Earlier this year, rapper-cum-rocker-cum-former tabloid fixture Kid Rock revealed that then-President Donald Trump had sought his advice on weighty matters of U.S. foreign policy: “‘What do you think we should do about North Korea?’ I’m like, ‘What? I don’t think I’m qualified to answer this.’”
I occasionally think of Mr. Rock’s admirably Socratic response whenever I see the latest public debate over important geopolitical questions, during which the opinions of “subject matter experts” are sought out and given pride of place. What is it, after all, that confers expertise? Since ancient Athens, this question has been a tricky one for democracies, which prioritise equality over superiority. Historically, geopolitics has always proven one of the most aristocratic of human pursuits — the provenance of Cardinal Richelieu and Prince Metternich and Otto von Bismarck, none of whom had to appeal to a popular audience.
In his essay on (of all things) English-language dictionaries, David Foster Wallace argues that experts in a democracy have a particular hurdle to surmount: they have to persuade listeners of their authority without alienating them through elitism. We have dealt with this problem by assigning authority to a largely technocratic class, whose rhetorical claims rest upon specialised expertise — think doctors or accountants — rather than some political right to rule.
This has given rise to what I have come to think of as the “Krugman phenomenon”. Paul Krugman, you may recall, is a trained economist who has used his sinecure at the opinion page of the New York Times to discourse on geopolitics, democratic theory, race relations, constitutional law, congressional races, et very much cetera.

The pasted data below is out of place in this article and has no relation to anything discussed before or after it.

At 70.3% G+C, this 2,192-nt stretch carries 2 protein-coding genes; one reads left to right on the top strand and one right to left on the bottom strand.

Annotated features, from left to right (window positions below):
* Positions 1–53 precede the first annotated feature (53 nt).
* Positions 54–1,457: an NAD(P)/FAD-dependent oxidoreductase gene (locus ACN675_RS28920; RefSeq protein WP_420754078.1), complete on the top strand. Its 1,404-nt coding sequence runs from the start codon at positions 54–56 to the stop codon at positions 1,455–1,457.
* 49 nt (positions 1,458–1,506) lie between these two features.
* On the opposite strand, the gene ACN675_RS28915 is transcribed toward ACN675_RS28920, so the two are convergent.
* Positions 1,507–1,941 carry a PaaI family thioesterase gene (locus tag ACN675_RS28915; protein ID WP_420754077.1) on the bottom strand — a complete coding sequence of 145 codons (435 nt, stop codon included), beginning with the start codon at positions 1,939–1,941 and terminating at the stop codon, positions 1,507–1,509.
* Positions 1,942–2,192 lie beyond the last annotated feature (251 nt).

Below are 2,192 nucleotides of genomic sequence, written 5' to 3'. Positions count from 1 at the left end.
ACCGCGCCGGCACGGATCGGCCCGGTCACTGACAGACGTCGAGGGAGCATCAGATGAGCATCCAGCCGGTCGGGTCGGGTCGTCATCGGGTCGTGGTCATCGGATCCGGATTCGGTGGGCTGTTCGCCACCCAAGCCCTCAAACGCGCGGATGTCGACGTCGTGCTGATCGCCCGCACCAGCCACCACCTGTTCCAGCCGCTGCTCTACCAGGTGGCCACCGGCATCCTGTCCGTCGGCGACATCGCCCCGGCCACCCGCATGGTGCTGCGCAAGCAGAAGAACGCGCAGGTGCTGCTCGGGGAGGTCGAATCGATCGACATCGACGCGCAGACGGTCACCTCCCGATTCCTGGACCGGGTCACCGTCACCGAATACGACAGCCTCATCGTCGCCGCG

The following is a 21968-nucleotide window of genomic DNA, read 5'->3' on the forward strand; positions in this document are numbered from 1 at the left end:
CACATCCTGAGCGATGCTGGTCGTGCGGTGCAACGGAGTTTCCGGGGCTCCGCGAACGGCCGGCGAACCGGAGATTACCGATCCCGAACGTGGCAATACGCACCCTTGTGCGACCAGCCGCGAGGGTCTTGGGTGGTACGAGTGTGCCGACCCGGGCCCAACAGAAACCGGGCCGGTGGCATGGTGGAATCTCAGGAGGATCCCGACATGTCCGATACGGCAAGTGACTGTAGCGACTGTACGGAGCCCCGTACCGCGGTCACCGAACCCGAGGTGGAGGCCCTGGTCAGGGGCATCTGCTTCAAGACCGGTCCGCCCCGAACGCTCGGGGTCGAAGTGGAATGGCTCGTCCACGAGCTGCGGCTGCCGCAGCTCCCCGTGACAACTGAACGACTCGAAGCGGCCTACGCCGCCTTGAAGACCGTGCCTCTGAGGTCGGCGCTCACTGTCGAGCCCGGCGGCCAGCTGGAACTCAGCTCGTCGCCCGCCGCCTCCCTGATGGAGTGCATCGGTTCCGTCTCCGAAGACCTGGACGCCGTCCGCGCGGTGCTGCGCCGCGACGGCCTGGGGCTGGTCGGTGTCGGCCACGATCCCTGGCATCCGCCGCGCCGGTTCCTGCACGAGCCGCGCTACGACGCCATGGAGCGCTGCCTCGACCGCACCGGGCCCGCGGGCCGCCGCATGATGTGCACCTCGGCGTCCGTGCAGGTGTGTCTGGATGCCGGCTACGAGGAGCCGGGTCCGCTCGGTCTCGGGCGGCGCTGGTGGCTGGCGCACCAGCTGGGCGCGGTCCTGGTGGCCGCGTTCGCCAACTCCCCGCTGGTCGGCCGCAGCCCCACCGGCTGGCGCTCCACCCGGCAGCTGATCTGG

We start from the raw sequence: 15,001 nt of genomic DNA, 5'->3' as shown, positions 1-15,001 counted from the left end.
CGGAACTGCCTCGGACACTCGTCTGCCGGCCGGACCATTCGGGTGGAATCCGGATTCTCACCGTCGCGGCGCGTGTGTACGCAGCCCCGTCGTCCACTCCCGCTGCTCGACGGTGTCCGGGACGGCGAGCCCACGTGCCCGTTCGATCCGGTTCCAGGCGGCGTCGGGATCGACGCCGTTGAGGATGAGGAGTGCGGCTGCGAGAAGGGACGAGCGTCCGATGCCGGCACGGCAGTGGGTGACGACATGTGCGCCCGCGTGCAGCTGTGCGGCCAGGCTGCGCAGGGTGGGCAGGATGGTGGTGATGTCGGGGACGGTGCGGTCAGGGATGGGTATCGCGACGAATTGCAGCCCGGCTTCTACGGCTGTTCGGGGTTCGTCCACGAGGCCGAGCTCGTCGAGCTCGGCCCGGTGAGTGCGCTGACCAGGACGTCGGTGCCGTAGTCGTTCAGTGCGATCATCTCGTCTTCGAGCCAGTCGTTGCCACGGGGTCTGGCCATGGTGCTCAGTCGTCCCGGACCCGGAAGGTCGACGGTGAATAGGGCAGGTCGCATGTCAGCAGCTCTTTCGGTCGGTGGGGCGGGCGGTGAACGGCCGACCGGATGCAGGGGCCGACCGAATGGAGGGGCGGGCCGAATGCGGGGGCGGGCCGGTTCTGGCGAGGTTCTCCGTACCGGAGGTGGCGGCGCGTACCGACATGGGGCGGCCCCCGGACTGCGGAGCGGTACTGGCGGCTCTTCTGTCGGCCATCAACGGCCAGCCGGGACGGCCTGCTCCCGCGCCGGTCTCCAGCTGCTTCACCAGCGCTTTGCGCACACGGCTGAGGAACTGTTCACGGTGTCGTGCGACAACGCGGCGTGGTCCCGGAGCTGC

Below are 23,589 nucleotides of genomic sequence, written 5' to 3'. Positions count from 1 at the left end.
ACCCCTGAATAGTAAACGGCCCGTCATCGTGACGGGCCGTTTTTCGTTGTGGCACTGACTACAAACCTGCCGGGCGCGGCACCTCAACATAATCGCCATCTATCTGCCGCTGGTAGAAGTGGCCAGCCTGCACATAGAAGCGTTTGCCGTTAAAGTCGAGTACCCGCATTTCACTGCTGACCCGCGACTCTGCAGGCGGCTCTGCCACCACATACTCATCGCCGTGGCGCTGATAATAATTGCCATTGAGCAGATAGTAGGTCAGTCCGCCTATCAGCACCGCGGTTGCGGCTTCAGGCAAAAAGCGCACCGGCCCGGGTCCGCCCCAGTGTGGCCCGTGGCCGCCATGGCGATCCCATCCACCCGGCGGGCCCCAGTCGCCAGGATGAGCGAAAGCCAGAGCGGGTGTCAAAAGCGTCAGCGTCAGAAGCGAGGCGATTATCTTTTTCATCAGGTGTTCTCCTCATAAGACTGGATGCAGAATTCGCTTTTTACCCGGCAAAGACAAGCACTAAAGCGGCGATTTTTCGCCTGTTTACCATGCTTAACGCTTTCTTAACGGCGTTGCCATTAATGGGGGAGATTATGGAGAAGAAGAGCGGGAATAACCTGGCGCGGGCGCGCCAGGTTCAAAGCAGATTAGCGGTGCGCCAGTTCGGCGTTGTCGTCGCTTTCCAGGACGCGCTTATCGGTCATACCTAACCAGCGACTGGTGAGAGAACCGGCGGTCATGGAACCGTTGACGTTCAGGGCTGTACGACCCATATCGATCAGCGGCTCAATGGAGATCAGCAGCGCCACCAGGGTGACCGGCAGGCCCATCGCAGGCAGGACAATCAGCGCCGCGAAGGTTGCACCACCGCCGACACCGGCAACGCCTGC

Of course, Krugman has no greater standing to declaim on these topics than most other people. Yet this is the process by which nominal expertise in one area is laundered into political authority. It’s a neat trick and a sneaky form of rhetorical arbitrage, and he is hardly alone. What gives living malaprop factory Thomas Friedman the authority to speak on international affairs? Or David Brooks on virtue ethics?
If the NYT masthead represents the modern apotheosis of our obsession with expertise, the Vox “explainer” is its postmodern apotheosis, wherein the very idea of technocratic expertise stands for itself in the absence of actual, well, experts. In practice this mostly cashes out as having a readership that learns of a given subject from a writer who has just Googled it fifteen minutes prior.
Public health experts reliably tacked with the political winds
Nor is this sort of expertise-for-its-own-sake limited to the genre of “explainer journalism”. Keen observers of official COVID-messaging couldn’t fail to note how many of the same public health experts reliably tacked with the political winds: from informing us that worry over COVID-19 was just barely-disguised anti-Chinese bigotry, to insisting that we cut off all human contact indefinitely, to explaining that the cause of anti-racism in fact justified taking to the streets en masse during the pandemic, and so on and so forth. Expertise in this case increasingly came down not to a proven track record of accurate predictions or wise proposals, but to the unchanging status wielded by the members of a technocratic class itself.